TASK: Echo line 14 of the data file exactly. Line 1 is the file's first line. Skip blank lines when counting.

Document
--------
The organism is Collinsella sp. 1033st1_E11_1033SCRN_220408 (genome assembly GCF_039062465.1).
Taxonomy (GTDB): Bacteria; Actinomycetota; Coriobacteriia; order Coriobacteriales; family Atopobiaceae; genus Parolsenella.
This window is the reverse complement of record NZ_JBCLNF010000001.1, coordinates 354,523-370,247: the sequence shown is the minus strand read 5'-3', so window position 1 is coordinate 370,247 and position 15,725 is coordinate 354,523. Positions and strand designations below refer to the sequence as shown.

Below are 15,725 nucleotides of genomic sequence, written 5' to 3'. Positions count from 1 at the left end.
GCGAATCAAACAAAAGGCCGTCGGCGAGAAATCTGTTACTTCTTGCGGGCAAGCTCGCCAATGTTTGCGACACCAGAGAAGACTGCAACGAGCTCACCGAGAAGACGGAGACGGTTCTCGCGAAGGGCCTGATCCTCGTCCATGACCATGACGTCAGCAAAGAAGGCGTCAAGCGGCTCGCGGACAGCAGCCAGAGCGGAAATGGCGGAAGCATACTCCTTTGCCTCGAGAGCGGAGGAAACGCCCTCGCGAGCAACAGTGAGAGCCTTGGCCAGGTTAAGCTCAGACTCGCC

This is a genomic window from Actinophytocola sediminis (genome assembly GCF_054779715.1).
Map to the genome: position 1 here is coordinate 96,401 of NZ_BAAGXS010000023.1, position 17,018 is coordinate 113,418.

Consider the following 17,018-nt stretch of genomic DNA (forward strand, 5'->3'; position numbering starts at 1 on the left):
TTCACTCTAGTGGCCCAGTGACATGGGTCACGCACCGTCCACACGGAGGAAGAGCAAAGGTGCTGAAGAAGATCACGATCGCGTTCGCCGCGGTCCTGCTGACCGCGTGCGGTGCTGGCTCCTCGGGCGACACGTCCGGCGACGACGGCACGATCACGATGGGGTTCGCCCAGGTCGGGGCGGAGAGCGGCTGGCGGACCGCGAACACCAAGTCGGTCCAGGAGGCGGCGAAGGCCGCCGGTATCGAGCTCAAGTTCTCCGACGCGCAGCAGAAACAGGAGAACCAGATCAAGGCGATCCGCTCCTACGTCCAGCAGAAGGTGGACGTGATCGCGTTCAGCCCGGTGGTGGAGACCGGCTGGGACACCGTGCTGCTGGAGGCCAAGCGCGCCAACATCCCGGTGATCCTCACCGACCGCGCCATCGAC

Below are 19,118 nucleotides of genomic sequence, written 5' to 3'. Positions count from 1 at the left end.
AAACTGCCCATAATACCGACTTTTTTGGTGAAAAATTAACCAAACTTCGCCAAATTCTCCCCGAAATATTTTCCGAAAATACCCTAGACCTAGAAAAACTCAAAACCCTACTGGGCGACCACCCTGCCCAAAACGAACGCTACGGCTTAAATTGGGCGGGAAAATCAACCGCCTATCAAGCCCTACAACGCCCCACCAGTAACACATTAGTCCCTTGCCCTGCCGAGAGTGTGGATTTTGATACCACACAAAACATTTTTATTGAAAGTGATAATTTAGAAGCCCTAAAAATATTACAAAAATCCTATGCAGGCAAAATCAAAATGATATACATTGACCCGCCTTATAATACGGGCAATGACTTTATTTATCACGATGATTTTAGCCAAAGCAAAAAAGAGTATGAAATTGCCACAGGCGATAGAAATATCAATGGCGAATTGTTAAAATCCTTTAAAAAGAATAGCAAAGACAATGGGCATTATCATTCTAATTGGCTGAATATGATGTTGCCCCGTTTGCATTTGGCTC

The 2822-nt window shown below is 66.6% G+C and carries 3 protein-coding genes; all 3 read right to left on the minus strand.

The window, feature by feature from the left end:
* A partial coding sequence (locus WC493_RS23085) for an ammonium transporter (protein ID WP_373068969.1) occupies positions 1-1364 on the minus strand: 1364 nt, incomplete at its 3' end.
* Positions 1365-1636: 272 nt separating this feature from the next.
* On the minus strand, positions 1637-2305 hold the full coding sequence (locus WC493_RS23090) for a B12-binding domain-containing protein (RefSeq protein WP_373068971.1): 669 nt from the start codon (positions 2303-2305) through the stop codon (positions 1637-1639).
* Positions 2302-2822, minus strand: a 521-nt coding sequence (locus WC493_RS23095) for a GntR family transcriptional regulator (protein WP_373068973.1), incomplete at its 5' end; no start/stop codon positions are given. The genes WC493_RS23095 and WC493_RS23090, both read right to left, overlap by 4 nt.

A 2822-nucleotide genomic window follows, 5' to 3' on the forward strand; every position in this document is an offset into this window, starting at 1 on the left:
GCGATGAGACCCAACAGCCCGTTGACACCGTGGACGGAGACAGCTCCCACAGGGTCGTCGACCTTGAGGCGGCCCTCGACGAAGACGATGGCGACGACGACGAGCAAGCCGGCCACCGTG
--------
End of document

* A partial coding sequence (locus WC493_RS23085) for an ammonium transporter (protein ID WP_373068969.1) occupies positions 1-1364 on the minus strand: 1364 nt, incomplete at its 3' end.